A major court has backed an insurer’s decision to not indemnify a broker for civil liability because of dishonest conduct.
Last month, the NZ Court of Appeal found IAG was correct in excluding John Jackson from his professional indemnity cover. The matter referred to a case in which a Christchurch couple engaged Jackson in 2009 to place cover for their home and contents, motor vehicles and medical practice.
Although Jackson placed business interruption cover for the medical practice, he neglected to arrange any of the other requested policies, initially as an oversight.
However, when questioned by the couple several times about whether the other covers had been placed, Jackson assured them they had been.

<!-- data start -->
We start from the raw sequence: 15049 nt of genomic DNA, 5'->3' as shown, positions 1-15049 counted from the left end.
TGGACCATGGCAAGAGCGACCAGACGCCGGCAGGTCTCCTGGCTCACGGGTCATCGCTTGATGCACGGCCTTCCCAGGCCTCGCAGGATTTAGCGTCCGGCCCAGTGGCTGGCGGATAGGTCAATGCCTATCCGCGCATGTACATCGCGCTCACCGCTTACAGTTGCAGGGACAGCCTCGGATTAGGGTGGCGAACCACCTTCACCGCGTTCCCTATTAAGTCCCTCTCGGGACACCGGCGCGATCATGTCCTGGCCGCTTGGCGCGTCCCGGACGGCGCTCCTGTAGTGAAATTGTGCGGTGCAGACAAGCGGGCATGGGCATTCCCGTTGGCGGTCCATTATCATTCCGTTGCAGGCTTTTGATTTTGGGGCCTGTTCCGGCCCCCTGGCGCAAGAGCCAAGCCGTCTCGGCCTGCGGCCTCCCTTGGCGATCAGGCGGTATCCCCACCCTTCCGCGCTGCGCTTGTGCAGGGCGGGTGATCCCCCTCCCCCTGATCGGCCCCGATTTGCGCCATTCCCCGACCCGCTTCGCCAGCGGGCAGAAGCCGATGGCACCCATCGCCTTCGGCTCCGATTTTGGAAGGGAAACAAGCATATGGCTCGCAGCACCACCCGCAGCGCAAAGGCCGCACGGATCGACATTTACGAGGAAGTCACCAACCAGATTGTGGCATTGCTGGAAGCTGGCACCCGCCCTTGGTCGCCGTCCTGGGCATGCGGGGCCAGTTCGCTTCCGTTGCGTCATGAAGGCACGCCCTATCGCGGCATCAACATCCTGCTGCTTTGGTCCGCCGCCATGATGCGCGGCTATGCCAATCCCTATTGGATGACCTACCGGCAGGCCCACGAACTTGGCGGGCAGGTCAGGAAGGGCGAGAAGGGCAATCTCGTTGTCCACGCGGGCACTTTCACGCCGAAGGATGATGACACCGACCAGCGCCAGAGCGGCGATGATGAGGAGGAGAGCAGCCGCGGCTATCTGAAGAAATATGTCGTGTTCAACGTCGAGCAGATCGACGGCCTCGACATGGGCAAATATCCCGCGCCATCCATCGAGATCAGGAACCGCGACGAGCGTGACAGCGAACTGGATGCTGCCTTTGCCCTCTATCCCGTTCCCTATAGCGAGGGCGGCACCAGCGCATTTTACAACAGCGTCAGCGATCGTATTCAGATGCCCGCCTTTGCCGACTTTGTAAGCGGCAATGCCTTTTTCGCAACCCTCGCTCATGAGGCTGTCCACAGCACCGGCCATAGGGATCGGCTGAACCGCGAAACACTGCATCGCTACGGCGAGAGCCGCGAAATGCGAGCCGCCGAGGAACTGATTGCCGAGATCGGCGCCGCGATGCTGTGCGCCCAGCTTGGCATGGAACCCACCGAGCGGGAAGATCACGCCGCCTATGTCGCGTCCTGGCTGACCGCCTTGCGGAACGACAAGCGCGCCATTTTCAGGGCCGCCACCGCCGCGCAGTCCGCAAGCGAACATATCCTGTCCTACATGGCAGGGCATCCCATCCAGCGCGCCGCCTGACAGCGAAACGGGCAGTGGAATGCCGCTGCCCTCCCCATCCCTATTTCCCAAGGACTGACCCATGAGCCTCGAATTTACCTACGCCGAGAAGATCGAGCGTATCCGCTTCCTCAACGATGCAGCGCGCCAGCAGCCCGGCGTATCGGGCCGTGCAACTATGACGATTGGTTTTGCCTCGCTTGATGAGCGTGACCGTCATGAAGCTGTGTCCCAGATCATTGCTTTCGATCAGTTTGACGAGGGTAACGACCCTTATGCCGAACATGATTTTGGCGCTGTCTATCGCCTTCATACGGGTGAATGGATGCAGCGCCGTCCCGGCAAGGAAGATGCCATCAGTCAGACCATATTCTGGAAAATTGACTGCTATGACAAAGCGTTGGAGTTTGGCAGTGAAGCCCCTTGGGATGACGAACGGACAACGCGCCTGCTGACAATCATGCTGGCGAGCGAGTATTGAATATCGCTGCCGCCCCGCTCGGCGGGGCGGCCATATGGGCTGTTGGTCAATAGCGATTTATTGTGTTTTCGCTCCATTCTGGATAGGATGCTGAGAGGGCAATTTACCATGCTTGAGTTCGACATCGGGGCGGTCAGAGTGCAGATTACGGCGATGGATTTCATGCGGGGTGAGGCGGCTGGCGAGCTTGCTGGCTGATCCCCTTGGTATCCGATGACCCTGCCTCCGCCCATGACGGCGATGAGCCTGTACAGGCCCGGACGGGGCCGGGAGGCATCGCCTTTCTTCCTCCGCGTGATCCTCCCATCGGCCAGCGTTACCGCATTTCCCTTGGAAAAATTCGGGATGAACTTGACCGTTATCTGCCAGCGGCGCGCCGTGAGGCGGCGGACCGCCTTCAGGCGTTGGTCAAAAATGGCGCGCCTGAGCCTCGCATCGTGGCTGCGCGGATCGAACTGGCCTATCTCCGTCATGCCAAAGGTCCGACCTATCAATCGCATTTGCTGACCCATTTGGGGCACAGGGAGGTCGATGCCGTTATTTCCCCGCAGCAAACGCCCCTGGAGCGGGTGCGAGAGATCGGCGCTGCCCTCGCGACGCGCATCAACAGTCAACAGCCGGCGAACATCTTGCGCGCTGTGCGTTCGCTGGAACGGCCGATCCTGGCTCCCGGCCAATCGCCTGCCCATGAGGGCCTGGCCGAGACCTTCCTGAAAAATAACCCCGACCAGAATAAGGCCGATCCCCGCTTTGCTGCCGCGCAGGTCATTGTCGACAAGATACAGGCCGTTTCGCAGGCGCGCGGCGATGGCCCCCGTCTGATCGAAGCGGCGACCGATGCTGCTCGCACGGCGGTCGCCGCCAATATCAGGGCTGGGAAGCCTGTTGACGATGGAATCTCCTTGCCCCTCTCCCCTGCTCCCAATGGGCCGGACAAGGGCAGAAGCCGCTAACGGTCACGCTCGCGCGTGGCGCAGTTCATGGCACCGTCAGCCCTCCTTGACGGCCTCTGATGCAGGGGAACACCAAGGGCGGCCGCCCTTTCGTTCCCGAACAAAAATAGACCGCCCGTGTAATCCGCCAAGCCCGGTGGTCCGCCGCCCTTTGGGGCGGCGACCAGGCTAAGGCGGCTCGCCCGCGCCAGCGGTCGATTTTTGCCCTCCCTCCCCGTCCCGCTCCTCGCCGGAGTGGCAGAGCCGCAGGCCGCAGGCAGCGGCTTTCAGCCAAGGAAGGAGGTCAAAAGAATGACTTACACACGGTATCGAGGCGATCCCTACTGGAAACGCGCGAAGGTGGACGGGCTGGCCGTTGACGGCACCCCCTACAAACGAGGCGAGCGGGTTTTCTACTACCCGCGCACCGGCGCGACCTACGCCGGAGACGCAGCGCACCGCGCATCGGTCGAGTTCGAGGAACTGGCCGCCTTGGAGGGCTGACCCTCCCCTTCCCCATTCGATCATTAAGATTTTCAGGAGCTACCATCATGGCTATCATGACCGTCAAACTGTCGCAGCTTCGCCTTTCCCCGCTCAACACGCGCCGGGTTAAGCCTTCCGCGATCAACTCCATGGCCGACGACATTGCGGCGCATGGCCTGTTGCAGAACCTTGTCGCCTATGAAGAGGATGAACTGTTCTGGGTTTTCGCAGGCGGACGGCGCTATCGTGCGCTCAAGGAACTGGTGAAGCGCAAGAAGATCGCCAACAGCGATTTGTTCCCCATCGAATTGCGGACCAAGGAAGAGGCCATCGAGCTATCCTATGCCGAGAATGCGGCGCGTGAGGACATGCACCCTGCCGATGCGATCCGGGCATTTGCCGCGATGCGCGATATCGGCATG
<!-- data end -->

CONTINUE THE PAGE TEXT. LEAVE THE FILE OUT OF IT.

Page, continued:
When the Christchurch earthquake hit in September 2010, the couple learned the truth and sued for their uninsured loss.
His PI policy with IAG contained an exclusion for “for civil liability in connection with any dishonest, fraudulent, criminal or malicious acts or omissions”, which the insurer invoked in an application for a summary judgment.
DLA Phillips Fox Partner Grant Macdonald says the key aspect of the case was the court’s finding that the dishonest conduct did not have to directly cause the civil liability.
“The phrase ‘in connection with’ only contemplates some causal or consequential relationship,” he says.
“The necessary nexus existed in this case because had Mr Jackson not concealed from the couple his original negligent oversight, the couple would have secured cover before the earthquake.
“The outcome will be welcomed by insurers. It is consistent with public policy principles that an insured cannot insure against the adverse consequences of the insured’s own dishonesty.”